Trigger points as a “must” in national renovation strategies
The introduction of trigger points in national renovation strategies is an effective tool to drive deep renovation.
About 75% of the EU building stock is not energy efficient, and 75 to 85% of it will still be in use in 2050. Increasing the current EU renovation rate to at least 2-3% is essential to meet both the EU targets and the Paris commitment. The Energy Performance of Buildings Directive (EPBD) sets requirements to increase the performance of a building when the owner decides to carry out a major renovation, but does not foresee any provision to increase the number of renovations, which amounts to about 1% per year. As a result, the legislation affects only a small proportion of Europe’s buildings. The revision proposed by the European Commission in November 2016 does not address how to increase the rate and depth of renovation in any shape or form.
BPIE puts forward recommendations for both EU and Member State levels that could encourage a spur in deep renovations through the inclusion of trigger points in legislation.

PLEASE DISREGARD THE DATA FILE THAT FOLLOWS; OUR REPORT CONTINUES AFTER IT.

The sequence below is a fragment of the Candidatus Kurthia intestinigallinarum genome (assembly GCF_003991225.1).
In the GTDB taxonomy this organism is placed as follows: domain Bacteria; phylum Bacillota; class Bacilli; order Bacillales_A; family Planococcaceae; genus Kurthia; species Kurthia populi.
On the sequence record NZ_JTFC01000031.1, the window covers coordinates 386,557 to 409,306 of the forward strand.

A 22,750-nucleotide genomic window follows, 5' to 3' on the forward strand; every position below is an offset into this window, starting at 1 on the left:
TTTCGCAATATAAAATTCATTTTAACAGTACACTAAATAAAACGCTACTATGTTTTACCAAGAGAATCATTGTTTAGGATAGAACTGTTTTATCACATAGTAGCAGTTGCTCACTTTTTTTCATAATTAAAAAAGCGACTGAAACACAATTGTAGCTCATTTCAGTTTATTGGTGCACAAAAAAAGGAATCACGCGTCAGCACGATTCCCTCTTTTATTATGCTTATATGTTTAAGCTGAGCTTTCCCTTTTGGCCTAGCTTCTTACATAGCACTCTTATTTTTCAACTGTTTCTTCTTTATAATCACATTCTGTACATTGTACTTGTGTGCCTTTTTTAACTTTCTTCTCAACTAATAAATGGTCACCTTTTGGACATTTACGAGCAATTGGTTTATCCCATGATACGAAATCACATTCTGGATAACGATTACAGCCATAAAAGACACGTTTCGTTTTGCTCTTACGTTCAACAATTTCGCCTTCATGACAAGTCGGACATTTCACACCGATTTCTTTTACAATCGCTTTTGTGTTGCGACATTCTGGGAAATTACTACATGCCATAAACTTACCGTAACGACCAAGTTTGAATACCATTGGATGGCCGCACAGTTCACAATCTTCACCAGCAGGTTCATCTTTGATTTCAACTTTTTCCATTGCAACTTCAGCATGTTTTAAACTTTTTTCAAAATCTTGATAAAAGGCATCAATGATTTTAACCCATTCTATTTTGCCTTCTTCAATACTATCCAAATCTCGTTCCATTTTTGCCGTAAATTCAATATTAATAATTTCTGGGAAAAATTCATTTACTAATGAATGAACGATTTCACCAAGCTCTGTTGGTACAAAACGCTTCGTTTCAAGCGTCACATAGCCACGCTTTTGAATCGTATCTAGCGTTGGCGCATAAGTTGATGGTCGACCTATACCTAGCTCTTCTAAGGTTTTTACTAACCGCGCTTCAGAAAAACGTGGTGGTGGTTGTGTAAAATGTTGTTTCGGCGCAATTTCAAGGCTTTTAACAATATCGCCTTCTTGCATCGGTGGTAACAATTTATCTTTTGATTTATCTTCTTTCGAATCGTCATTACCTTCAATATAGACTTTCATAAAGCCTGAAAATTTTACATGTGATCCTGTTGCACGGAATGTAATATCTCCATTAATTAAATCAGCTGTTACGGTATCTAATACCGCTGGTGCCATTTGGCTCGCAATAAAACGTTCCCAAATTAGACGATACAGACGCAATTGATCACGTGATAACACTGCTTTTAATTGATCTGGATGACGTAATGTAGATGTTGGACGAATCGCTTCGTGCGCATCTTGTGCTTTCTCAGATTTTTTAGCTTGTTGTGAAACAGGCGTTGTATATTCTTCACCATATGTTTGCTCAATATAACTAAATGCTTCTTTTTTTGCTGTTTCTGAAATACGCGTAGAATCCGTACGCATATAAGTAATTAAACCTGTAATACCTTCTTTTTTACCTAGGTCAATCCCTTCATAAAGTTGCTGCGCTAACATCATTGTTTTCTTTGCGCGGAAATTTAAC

What are trigger points? Trigger points are key moments in the life of a building (e.g. rental, sale, change of use, extension, repair or maintenance work) when carrying out energy renovations would be less disruptive and more economically advantageous than in other moments. Taking advantage of these moments would facilitate investment decisions to undertake energy renovation works.
Other news in "Information"
CITyFiED is proud to join forces with the dynamic World Sustainable Energy Days in Wiels, Austria to deliver a hands on session full of practical takeaways and real world insights 2 March 2018. Get your first inspirational knowledge (...)
In 2018, the Construction21 teams and their partners will work on the transformation of your platform. We want it more adapted to your needs. In order to do that, we created a survey to evaluate current usages of the platform and the (...)
Industry emissions account for 30 per cent of total global greenhouse gas emissions. But, production processes are currently undergoing massive shifts due to digitalisation efforts, known as Industry 4.0 or IIOT (“Industrial Internet (...)